After defining shame resilience, she goes on to say that, “A social wound needs a social balm, and empathy is that balm…to get to empathy, we have to first know what we’re dealing with. Here are the four elements of shame resilience – the steps don’t always happen in this order, but they always ultimately lead us to empathy and healing” (p.75).
1. Recognizing shame and understanding its triggers
2. Practicing critical awareness
3. Reaching out
4. Speaking shame
In the pages that follow she goes into great detail regarding the application of these four elements in a person’s life. Here I want to tweek them a bit and talk about their utility in helping white people move through places of “stuckness” around their white privilege and racism in the service of racial justice and healing.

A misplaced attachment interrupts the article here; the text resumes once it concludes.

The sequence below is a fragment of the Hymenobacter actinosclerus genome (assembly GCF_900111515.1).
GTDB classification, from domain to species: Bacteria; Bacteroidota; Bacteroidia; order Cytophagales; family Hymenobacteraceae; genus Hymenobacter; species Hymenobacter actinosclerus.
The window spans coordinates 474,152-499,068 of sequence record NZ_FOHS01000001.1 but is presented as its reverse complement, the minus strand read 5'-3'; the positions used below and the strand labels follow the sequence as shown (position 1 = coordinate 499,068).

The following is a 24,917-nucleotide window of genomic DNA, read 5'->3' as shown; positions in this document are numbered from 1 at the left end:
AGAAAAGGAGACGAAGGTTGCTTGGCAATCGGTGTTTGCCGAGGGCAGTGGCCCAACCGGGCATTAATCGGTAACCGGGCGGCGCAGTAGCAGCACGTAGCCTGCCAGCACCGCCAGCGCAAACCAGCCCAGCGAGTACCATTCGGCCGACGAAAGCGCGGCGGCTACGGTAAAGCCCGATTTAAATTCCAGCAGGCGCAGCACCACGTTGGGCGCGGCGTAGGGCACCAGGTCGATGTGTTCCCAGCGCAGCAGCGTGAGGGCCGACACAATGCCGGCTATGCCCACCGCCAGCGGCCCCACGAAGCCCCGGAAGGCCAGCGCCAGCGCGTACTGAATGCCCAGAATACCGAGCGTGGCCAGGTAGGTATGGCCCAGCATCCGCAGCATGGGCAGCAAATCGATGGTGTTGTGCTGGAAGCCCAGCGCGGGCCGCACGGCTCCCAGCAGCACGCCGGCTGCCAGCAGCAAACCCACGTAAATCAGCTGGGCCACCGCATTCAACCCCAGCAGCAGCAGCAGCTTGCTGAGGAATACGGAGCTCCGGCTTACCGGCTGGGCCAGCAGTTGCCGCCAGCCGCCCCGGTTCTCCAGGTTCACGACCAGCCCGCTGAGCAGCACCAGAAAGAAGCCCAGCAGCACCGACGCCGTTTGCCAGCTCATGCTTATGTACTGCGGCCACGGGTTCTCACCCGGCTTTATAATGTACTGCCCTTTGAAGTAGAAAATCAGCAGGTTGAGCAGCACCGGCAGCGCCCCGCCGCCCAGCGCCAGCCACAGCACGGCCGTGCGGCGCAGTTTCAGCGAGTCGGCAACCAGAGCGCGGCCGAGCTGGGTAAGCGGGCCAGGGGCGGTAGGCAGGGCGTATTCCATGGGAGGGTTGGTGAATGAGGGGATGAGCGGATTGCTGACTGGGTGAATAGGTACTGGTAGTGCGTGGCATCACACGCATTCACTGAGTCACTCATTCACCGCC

Recognizing (white) shame and understanding its triggers
There is a solid body of research looking at “triggers” as a general category of patterned response born out of our socialization. More specifically, however, there are some very general ways that white people in the US tend to get triggered around racial issues. Here are four (among many) that I encounter when doing racial justice training and education:
– Feeling attacked and blamed
– Feeling ignorant and unsure of what is true and not true
– Feeling scared to act for fear of making a mistake
– Feeling afraid that life will change in ways that they simply do not understand and might not like